Villiers mystery solved

The machine is a 500cc Villiers V4 special built in 1962, and Sam writes: “If Mr Hockley would like to come and see us, we’d be happy to show him the bike where it is on display.”

Villiers, of course, made proprietary engines rather than complete machines, and the name on this amazing special’s tank pays homage to the origins of its motor. It was built by engineer Bill Hindes and quickly bought for evaluation by Villiers Ltd, coming to light again only when the company – then under Manganese Bronze – sold off some relics in 1978.


The motor is an amalgamation, in ‘V’ format, of two of Villiers’ well-respected 2T two-stroke twins, and its builder used as many standard components as possible, including all of the top ends plus the crankcase centre pieces and side covers.

Wider crankcase halves had to be cast and machined, of course, but the crankshaft itself is fairly standard except for longer crankpins carrying side-by-side connecting rods.

The main design problem that had to be overcome was that, with two cylinders on each crankcase half, normal two-stroke induction wouldn’t work, so a Shorrock supercharger was employed to force the petrol/air mixture into the engine.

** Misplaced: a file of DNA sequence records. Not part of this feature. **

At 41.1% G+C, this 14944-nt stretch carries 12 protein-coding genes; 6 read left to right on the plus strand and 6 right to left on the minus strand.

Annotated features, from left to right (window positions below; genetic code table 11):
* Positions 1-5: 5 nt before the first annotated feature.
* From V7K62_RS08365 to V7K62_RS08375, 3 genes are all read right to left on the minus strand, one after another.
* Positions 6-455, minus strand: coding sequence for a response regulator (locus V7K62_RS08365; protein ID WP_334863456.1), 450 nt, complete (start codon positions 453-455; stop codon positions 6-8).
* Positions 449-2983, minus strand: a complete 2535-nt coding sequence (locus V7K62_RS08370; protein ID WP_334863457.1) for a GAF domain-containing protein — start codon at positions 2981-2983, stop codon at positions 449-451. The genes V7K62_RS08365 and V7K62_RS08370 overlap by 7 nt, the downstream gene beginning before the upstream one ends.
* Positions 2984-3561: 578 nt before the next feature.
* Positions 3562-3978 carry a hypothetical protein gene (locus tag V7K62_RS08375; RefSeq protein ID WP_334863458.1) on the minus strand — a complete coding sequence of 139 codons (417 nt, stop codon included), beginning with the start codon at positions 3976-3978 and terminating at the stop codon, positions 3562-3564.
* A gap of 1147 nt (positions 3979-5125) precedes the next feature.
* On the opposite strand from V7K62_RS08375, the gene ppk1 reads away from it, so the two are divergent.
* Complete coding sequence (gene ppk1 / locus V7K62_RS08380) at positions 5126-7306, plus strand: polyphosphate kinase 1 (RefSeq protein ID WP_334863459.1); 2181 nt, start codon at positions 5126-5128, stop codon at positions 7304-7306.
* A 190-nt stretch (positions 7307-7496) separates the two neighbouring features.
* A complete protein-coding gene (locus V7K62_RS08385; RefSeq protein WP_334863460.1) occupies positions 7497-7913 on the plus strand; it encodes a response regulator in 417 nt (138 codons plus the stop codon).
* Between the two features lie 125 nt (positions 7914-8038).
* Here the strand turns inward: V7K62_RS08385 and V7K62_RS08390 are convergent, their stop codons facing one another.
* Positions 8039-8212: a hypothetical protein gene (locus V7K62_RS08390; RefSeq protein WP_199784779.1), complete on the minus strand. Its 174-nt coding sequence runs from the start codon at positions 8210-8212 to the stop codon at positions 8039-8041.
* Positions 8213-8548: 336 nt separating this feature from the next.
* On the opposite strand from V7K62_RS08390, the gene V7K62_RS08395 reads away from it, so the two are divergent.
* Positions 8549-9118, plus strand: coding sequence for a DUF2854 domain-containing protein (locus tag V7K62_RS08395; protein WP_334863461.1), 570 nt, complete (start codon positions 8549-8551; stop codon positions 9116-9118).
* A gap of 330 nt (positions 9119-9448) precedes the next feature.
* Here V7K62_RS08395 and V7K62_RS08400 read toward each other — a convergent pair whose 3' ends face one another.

The power unit fits neatly into the Douglas Dragonfly frame with Norton forks, and the motorcycle reportedly handles and performs well, besides being virtually free of vibration and possessing a totally unique exhaust note.

Dave Blanchard remembers seeing it being ridden around the Brands Hatch Indy circuit during the 1991 Festival of 1000 Bikes when the event was organised by the West Kent Section of the VMCC.

“Sammy rode it behind the pace car and was wearing a bright orange riding suit that almost matched the colour on the tank,” he writes. “I have a VHS video that we took of it going very well, but why ‘Greeves 4’ is on the tank in last month’s picture I don’t know – maybe the engines originally came from Greeves bikes.”


Other readers to write about this brilliant hybrid include Francis-Barnett Owners’ Club member Mike Ahern; London Douglas MCC Registrar Len Boydell (whose main interest was of course the Douglas Dragonfly frame); Roy Poynting and David Wells.

Thank you all for clearing up the ‘mystery’ for everyone, including myself, who remained unaware of this remarkable bike. In fact when I first saw the picture that Sammy sent us, with two Villiers engines, a Dragonfly frame, Norton forks etc., I was convinced it was a computer-generated April fool. Just ask Tim Britton! – Pete Kelly


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